On notification proxies

Sam Tobin-Hochstadt samth at ccs.neu.edu
Tue Feb 5 04:52:53 PST 2013

On Tue, Feb 5, 2013 at 7:03 AM, David Bruant <bruant.d at gmail.com> wrote:
> > I like the current API better because it allows for a cleaner pairing of pre
> > and post-traps, including the ability to share private intermediate state
> > through closure capture.
> I have to admit, I'm a bit sad to loose that too. But that's the price to
> pay to get rid of invariant checks I think. It remains possible for pre/post
> trap to share info through the handler.

I've been holding off on this because I know that Mark is still
working on notification proxies, but I think this short discussion
encapsulates exactly why notification proxies are a bad idea.  The big
win of notification proxies is that it reduces the cost and complexity
of invariant checks [1]. However, I believe this cost is small, and
more importantly, not that relevant.

As evidence that this cost is small, in our work on chaperones in
Racket [2], a system that's very similar to proxies [3], we measured
the overhead of the invariant checking required.  In real programs,
even when the proxy overhead was more than *half* the total runtime,
the invariant checks never went above 1% of runtime.  Further, the
design of chaperones, in combination with much greater use of
immutable data in Racket, means that many *more* invariant checks were
performed than would be in a comparable JS system, and the Racket
invariant checks would be significantly *more* expensive.

Even more importantly, optimizing the invariant checks is focusing on
the wrong use case.  Regardless of our preferences, very little JS
data is immutable, or requires any invariant checks at all.  We spend
a lot of time focusing on re-implementations of built-in ES and DOM
APIs, which often are non-configurable or non-writable, but this is
not the common case in user-written JS.  Whether it's building
free-standing exotic objects or wrapping existing ones, it's very
likely that this will continue to be the case with proxy-implemented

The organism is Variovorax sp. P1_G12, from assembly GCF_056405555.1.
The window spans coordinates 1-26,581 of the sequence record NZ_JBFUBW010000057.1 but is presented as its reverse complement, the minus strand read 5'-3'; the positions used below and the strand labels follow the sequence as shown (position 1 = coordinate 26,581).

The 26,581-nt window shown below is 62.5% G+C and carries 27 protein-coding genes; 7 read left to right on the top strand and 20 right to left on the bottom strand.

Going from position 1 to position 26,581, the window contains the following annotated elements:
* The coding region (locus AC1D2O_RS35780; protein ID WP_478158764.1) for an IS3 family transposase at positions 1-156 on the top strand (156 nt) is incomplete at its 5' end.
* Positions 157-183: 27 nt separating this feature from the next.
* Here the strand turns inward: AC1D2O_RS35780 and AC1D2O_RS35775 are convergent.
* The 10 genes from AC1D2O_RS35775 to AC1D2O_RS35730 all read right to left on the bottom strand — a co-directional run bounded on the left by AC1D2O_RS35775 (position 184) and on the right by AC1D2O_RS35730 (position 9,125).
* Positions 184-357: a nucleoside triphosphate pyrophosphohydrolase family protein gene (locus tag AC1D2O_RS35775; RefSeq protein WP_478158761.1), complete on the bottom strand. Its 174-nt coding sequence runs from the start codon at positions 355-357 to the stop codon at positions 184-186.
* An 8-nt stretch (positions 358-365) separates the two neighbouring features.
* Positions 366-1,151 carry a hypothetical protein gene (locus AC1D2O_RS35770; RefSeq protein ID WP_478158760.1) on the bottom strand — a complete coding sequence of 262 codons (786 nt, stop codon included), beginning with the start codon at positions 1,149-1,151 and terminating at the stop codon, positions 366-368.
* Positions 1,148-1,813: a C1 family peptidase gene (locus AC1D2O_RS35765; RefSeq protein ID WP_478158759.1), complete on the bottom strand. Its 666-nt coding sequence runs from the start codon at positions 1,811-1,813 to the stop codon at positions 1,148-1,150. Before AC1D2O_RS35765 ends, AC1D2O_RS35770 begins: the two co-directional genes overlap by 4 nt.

objects.  We should focus on that case.

In these common cases, I believe that notification proxies are at a
significant disadvantage.  Notification proxies require that all
communication between the handler and the result of an operation
operates via mutation of the target.  This has several problems.
First, it's a tricky pattern that every proxy programmer has to learn,
increasing the burden for an already complex API.  Second, it forces
the use of the "shadow target" pattern in any wrapper, doubling the
number of allocations required.  Third, the complexity of this pattern
will make proxies that use it harder for engines to optimize. Again,
our experience with Racket is relevant here, and we were able to
achieve a 4.5x speedup on microbenchmarks (a bubble-sort of a proxied
array) by adding simple support in the JIT for proxies.

For all of these reasons, I don't think that notification proxies are
the right direction to go.


[1] Tom makes this point explicitly here
[2] http://www.cs.umd.edu/~sstrickl/chaperones/
[3] Tom and I discussed our designs many times while both were under
development.  Note that in some places, the chaperone design is more
similar to "action proxies", but importantly the result of traps is
always relevant.

More information about the es-discuss mailing list